Seeing is believing

RCL Year A, 4 Lent

Now, if you were paying attention during the reading of the gospel, you might have noticed that the story the kids just acted out is a different one. They gave us a story found in Luke’s gospel of a man who is blind and who is healed by Jesus – a whole different kind of story than the one we heard in our reading from John’s gospel. What we heard first is a long story of how a healing caused upset and upheaval; while the skit was about a healing that caused rejoicing and celebration. One thing you can say about these two stories – and the other stories we’ve been hearing in the last few weeks – is that you never know which way it’s going to go when Jesus is on the scene. People might get what he’s talking about, and they might not. They might be joyful at what he does, and they might not like it one bit.

You could say what we heard today is a story of how the world is; what we saw is a story of how the world should be. A man is blind. He desperately wants healing. He makes his way to the one who can save him and he is healed, able to see. And in the skit, he is thrilled, his whole life made new, and all who see him are thrilled along with him. Healing and sight, new life and hope – something everyone can rejoice in! That’s the way it should be.

But the first story is different. A man is blind, born blind – he has never known what sight is. Jesus heals him. He can see, something completely new for him. And nobody is happy about it. Not the neighbors, not his parents, not the religious leaders. They throw him out. Get out! We don’t want the new you. We all liked the old you better. All too often, that’s how the world is.

Because the man’s healing isn’t just something that happens to him. His healing throws the whole system around him out of whack. He was a beggar, dependent on other people to care for him – all of a sudden he can make his own way, he is well, he doesn’t need their help anymore. He used to need them and they could look down on him for it. Now it’s all different. No one adjusts to that kind of change easily.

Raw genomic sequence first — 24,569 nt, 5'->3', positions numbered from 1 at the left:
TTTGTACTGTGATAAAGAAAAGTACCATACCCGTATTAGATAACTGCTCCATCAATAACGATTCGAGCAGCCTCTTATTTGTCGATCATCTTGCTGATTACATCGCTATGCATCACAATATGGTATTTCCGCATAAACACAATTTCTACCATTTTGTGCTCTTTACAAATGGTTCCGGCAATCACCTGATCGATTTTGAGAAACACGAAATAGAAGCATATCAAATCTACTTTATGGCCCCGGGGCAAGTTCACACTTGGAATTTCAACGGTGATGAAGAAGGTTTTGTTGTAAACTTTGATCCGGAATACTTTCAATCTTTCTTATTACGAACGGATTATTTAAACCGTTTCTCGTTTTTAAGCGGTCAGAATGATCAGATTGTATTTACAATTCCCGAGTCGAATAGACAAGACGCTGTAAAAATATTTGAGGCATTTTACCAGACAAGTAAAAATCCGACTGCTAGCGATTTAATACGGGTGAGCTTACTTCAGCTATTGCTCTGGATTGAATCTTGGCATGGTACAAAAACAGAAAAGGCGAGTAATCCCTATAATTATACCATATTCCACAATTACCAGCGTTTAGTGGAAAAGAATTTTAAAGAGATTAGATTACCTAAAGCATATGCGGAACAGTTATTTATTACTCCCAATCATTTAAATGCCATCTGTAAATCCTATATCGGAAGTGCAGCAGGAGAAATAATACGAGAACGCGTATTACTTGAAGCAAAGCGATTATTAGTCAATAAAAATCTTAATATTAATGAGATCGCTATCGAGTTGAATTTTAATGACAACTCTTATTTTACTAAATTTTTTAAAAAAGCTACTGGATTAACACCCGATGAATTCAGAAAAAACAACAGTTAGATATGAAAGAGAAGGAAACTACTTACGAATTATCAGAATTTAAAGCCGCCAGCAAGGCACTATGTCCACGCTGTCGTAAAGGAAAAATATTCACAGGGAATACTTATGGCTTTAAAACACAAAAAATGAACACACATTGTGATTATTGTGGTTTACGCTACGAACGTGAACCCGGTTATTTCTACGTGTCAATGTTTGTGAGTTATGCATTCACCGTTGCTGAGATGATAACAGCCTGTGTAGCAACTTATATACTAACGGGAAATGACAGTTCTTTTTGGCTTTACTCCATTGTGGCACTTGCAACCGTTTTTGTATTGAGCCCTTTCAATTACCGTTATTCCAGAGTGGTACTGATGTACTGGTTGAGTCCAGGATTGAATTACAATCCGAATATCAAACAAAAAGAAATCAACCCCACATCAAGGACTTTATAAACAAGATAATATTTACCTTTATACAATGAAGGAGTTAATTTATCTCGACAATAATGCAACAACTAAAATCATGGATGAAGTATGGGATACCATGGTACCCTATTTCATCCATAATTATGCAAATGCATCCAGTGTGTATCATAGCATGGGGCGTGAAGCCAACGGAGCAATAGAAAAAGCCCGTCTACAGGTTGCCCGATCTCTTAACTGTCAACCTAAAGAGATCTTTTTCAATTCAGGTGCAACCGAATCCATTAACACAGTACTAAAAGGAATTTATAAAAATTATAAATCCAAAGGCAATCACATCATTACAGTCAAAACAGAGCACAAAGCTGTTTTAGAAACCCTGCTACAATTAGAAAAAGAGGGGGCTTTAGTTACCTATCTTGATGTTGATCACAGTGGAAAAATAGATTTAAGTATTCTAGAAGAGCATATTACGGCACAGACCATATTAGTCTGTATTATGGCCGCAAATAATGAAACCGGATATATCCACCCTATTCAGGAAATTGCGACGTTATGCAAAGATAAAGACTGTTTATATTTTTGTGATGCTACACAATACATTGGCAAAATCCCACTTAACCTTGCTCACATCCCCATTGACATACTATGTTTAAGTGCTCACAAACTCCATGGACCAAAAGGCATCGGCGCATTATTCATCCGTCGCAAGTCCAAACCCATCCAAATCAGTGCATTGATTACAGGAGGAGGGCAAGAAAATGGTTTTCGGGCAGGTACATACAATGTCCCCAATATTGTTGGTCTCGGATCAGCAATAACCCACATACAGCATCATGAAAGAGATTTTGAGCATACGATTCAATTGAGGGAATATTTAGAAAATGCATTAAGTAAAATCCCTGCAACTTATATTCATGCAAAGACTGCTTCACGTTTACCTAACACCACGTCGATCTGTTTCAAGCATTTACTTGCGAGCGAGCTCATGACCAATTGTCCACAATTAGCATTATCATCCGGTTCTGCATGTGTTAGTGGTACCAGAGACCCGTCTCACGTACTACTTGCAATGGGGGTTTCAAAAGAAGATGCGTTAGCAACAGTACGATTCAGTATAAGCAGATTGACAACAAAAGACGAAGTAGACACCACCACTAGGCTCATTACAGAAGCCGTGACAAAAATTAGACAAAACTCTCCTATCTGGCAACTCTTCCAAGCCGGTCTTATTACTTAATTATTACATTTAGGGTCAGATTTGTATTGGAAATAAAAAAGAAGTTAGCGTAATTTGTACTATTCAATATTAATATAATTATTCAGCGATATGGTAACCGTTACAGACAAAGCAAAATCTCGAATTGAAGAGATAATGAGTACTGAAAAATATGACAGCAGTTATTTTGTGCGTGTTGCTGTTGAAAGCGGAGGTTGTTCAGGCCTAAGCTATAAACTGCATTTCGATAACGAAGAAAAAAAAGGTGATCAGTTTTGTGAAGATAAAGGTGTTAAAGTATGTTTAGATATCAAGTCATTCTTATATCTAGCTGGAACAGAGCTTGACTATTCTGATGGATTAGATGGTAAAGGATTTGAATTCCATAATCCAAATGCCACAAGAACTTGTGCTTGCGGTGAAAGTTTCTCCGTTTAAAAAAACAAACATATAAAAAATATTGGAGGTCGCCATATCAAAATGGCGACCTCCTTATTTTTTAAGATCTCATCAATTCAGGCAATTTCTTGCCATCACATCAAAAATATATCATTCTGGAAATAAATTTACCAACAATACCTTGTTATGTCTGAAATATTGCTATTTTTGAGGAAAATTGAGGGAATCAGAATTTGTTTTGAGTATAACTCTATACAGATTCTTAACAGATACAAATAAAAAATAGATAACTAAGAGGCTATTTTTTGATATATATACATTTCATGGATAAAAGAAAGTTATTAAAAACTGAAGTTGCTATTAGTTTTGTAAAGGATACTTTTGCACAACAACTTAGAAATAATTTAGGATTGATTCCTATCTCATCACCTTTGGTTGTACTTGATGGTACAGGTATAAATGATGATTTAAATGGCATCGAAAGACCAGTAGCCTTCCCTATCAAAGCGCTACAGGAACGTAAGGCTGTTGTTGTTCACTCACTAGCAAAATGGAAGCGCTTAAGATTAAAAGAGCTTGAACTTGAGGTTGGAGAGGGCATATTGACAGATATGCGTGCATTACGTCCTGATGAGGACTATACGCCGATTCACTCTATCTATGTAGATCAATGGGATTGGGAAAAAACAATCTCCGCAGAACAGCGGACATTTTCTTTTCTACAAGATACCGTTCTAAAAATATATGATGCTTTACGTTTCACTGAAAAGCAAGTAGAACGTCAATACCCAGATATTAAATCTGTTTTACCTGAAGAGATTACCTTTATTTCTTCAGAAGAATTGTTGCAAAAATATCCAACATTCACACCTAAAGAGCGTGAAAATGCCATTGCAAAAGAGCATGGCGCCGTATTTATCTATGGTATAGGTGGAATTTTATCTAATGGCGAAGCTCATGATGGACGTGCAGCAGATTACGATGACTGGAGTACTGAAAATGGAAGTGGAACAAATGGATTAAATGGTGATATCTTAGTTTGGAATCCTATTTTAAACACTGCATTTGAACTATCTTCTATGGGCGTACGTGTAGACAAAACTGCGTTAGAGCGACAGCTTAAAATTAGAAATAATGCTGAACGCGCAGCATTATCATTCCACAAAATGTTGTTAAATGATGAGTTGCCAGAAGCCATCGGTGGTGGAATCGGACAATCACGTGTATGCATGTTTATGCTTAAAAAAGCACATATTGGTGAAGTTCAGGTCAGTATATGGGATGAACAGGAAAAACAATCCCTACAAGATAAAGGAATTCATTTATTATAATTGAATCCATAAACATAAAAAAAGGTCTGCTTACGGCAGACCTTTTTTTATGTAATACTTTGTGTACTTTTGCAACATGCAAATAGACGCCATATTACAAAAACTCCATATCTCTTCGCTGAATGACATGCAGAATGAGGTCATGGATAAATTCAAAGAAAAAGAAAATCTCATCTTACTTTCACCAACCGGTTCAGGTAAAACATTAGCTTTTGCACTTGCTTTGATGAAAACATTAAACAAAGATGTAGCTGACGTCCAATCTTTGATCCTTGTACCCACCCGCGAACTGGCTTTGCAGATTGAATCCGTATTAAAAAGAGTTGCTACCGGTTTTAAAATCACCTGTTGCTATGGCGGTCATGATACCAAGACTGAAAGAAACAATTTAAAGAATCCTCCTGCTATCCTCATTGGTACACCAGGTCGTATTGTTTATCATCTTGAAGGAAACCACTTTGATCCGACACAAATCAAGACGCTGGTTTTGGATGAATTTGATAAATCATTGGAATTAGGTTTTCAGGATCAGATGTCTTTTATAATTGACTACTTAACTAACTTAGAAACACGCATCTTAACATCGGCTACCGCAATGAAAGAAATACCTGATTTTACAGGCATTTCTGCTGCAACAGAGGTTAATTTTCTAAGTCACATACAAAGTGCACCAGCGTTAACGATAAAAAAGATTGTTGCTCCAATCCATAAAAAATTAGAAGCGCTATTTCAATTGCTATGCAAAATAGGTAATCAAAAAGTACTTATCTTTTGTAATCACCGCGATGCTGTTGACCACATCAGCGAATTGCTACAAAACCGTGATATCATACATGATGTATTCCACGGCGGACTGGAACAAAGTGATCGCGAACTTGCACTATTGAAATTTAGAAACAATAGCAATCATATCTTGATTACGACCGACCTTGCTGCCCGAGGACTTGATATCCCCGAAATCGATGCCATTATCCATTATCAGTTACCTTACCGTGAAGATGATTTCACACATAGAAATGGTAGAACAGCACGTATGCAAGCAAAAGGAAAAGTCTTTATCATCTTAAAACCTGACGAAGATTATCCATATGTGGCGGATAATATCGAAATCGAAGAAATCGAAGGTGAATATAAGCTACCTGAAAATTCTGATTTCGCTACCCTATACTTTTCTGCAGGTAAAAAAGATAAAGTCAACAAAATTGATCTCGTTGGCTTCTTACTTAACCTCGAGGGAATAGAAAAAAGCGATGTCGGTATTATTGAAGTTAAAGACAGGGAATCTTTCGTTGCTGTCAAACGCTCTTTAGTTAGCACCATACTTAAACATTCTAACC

And the man was healed on the Sabbath, when no work is supposed to be done – therefore, the Pharisees argue, the one who healed him must be a bad man. But the man is healed, he can see! How can that be bad? The rules of behavior, the way people are supposed to worship God, have been broken. These are rules that matter, because they help define who God’s people are. But Jesus has just tossed them out the window. No one responds well to people who kill sacred cows – who throw out things that other people think are important and holy.

And furthermore, the man was born blind, and that means he is full of sin, according to the theology of the Pharisees. But after he’s healed he’s proclaiming and witnessing to who Jesus is, saying that Jesus is from God. No one wants to be preached to by someone they don’t approve of.

So it is easier for all of them if they just toss him out. But can you imagine? Your own child, your neighbor, a member of your community, and you’re so upset about the change in them that you just want them gone?

But that’s how we can get when sudden and total transformation happens. It seems like in the story the kids shared with us, it was easier on everyone. The blind man’s healing didn’t rock any boats. Maybe he was just a stranger to all those crowds who rejoiced when he was healed. His family wasn’t around, his neighbors weren’t there to see. It’s the people who know and love us who have a hard time when we change – anyone in recovery can tell you that. It’s the things that are most dear to us that we want to stay the same – the house we grew up in, or our church, or the town we’ve known for so long. We shake our heads and complain that nothing stays the same.

But the weird thing, the thing that must make God just shake her head sometimes, is that even good change drives us bananas. Change is hard, it takes work on our part to adjust to it, and we don’t like that. We’re naturally nostalgic. And this is not just people of a certain age. When Jim and I took over leadership of a family camp last year and tried to change some things, it was the kids who had the hardest time letting go of ‘traditions.’ There’s a whole lot of shifting and regrouping we have to do when people around us change, or when places we love change, and even when we ourselves change. And so there’s always something in us that wants to go back to how it was before, even when we consciously know and understand that things are better now.

I think it’s all in where we find our safety and support. If we are holding on to how things are, we have a hard time living into how things could be. It’s one of the ways we practice idolatry, worshiping other gods instead of the true God – in this case, the god of what we can grasp and understand, instead of the God of new and unknown life. Just imagine, seeing when you had never ever seen before. How terrifying. How incredible.

But that’s what Jesus does – he opens our eyes and makes us see. And then we choose how to respond. Will we respond with joy and happiness when he does that for us? And when he does that for others too? Or will we want to shrink back into the shadows and the way things were before? I’m hoping we’ll want to celebrate and praise God, like our kids showed us. May God give us the courage to do it. Amen.